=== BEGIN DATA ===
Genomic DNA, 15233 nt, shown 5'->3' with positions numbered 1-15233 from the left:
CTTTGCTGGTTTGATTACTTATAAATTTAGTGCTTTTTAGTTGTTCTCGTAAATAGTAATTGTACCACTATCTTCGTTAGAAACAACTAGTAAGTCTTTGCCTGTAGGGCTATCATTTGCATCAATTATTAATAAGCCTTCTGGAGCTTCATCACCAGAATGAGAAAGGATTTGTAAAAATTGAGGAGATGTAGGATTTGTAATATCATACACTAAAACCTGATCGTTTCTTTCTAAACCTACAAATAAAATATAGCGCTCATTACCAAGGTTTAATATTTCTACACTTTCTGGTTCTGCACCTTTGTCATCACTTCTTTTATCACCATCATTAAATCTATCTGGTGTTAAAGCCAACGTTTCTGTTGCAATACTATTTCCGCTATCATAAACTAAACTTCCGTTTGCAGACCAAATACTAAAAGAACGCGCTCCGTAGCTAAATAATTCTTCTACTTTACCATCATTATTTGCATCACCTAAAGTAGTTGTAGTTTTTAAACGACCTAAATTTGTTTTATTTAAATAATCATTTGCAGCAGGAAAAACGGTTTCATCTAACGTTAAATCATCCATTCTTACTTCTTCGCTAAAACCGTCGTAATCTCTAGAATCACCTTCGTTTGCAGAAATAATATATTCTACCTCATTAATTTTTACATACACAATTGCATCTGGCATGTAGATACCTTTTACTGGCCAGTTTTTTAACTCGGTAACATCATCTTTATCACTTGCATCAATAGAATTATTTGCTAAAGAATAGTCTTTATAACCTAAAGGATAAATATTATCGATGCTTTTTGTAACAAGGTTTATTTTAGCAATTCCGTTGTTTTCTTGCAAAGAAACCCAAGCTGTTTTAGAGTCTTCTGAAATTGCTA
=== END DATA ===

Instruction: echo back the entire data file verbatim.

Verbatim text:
Genomic DNA, 15233 nt, shown 5'->3' with positions numbered 1-15233 from the left:
CTTTGCTGGTTTGATTACTTATAAATTTAGTGCTTTTTAGTTGTTCTCGTAAATAGTAATTGTACCACTATCTTCGTTAGAAACAACTAGTAAGTCTTTGCCTGTAGGGCTATCATTTGCATCAATTATTAATAAGCCTTCTGGAGCTTCATCACCAGAATGAGAAAGGATTTGTAAAAATTGAGGAGATGTAGGATTTGTAATATCATACACTAAAACCTGATCGTTTCTTTCTAAACCTACAAATAAAATATAGCGCTCATTACCAAGGTTTAATATTTCTACACTTTCTGGTTCTGCACCTTTGTCATCACTTCTTTTATCACCATCATTAAATCTATCTGGTGTTAAAGCCAACGTTTCTGTTGCAATACTATTTCCGCTATCATAAACTAAACTTCCGTTTGCAGACCAAATACTAAAAGAACGCGCTCCGTAGCTAAATAATTCTTCTACTTTACCATCATTATTTGCATCACCTAAAGTAGTTGTAGTTTTTAAACGACCTAAATTTGTTTTATTTAAATAATCATTTGCAGCAGGAAAAACGGTTTCATCTAACGTTAAATCATCCATTCTTACTTCTTCGCTAAAACCGTCGTAATCTCTAGAATCACCTTCGTTTGCAGAAATAATATATTCTACCTCATTAATTTTTACATACACAATTGCATCTGGCATGTAGATACCTTTTACTGGCCAGTTTTTTAACTCGGTAACATCATCTTTATCACTTGCATCAATAGAATTATTTGCTAAAGAATAGTCTTTATAACCTAAAGGATAAATATTATCGATGCTTTTTGTAACAAGGTTTATTTTAGCAATTCCGTTGTTTTCTTGCAAAGAAACCCAAGCTGTTTTAGAGTCTTCTGAAATTGCTA